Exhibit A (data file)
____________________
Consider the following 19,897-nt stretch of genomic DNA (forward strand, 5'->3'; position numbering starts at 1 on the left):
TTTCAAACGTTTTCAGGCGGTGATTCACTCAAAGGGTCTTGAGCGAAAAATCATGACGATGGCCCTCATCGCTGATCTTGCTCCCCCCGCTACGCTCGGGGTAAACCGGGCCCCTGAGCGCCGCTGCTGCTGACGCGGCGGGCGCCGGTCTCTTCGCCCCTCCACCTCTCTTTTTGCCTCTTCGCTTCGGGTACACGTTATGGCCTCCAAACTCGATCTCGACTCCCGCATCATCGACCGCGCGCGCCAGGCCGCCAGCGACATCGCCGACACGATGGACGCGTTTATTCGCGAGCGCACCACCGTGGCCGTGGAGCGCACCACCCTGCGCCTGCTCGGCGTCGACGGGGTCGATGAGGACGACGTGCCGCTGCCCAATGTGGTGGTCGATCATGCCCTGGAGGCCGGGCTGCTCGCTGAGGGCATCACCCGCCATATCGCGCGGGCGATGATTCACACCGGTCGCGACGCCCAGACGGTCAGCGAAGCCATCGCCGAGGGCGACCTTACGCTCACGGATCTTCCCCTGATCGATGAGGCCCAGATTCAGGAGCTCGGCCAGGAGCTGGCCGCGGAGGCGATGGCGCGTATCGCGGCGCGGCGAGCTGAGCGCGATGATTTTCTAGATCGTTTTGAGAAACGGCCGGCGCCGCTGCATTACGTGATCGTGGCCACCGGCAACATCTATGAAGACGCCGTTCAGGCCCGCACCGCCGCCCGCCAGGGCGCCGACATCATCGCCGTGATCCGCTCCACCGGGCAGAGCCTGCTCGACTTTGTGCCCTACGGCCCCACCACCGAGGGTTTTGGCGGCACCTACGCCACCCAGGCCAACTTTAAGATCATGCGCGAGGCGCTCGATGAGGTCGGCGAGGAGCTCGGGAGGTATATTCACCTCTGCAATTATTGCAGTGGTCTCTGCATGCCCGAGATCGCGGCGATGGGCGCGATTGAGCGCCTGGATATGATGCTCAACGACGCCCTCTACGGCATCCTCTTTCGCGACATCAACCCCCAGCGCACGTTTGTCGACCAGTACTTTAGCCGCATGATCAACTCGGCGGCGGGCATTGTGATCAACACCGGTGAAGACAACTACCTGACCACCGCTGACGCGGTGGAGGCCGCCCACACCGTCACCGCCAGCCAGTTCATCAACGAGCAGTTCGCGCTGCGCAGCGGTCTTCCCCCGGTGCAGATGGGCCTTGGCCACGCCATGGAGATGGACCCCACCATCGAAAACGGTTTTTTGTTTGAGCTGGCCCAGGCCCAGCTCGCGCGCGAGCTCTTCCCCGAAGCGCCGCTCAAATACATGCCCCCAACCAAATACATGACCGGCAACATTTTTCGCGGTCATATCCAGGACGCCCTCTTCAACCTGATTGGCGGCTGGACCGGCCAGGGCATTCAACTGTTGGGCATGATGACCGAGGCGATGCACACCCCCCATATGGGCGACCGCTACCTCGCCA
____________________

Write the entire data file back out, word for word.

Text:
Consider the following 19,897-nt stretch of genomic DNA (forward strand, 5'->3'; position numbering starts at 1 on the left):
TTTCAAACGTTTTCAGGCGGTGATTCACTCAAAGGGTCTTGAGCGAAAAATCATGACGATGGCCCTCATCGCTGATCTTGCTCCCCCCGCTACGCTCGGGGTAAACCGGGCCCCTGAGCGCCGCTGCTGCTGACGCGGCGGGCGCCGGTCTCTTCGCCCCTCCACCTCTCTTTTTGCCTCTTCGCTTCGGGTACACGTTATGGCCTCCAAACTCGATCTCGACTCCCGCATCATCGACCGCGCGCGCCAGGCCGCCAGCGACATCGCCGACACGATGGACGCGTTTATTCGCGAGCGCACCACCGTGGCCGTGGAGCGCACCACCCTGCGCCTGCTCGGCGTCGACGGGGTCGATGAGGACGACGTGCCGCTGCCCAATGTGGTGGTCGATCATGCCCTGGAGGCCGGGCTGCTCGCTGAGGGCATCACCCGCCATATCGCGCGGGCGATGATTCACACCGGTCGCGACGCCCAGACGGTCAGCGAAGCCATCGCCGAGGGCGACCTTACGCTCACGGATCTTCCCCTGATCGATGAGGCCCAGATTCAGGAGCTCGGCCAGGAGCTGGCCGCGGAGGCGATGGCGCGTATCGCGGCGCGGCGAGCTGAGCGCGATGATTTTCTAGATCGTTTTGAGAAACGGCCGGCGCCGCTGCATTACGTGATCGTGGCCACCGGCAACATCTATGAAGACGCCGTTCAGGCCCGCACCGCCGCCCGCCAGGGCGCCGACATCATCGCCGTGATCCGCTCCACCGGGCAGAGCCTGCTCGACTTTGTGCCCTACGGCCCCACCACCGAGGGTTTTGGCGGCACCTACGCCACCCAGGCCAACTTTAAGATCATGCGCGAGGCGCTCGATGAGGTCGGCGAGGAGCTCGGGAGGTATATTCACCTCTGCAATTATTGCAGTGGTCTCTGCATGCCCGAGATCGCGGCGATGGGCGCGATTGAGCGCCTGGATATGATGCTCAACGACGCCCTCTACGGCATCCTCTTTCGCGACATCAACCCCCAGCGCACGTTTGTCGACCAGTACTTTAGCCGCATGATCAACTCGGCGGCGGGCATTGTGATCAACACCGGTGAAGACAACTACCTGACCACCGCTGACGCGGTGGAGGCCGCCCACACCGTCACCGCCAGCCAGTTCATCAACGAGCAGTTCGCGCTGCGCAGCGGTCTTCCCCCGGTGCAGATGGGCCTTGGCCACGCCATGGAGATGGACCCCACCATCGAAAACGGTTTTTTGTTTGAGCTGGCCCAGGCCCAGCTCGCGCGCGAGCTCTTCCCCGAAGCGCCGCTCAAATACATGCCCCCAACCAAATACATGACCGGCAACATTTTTCGCGGTCATATCCAGGACGCCCTCTTCAACCTGATTGGCGGCTGGACCGGCCAGGGCATTCAACTGTTGGGCATGATGACCGAGGCGATGCACACCCCCCATATGGGCGACCGCTACCTCGCCA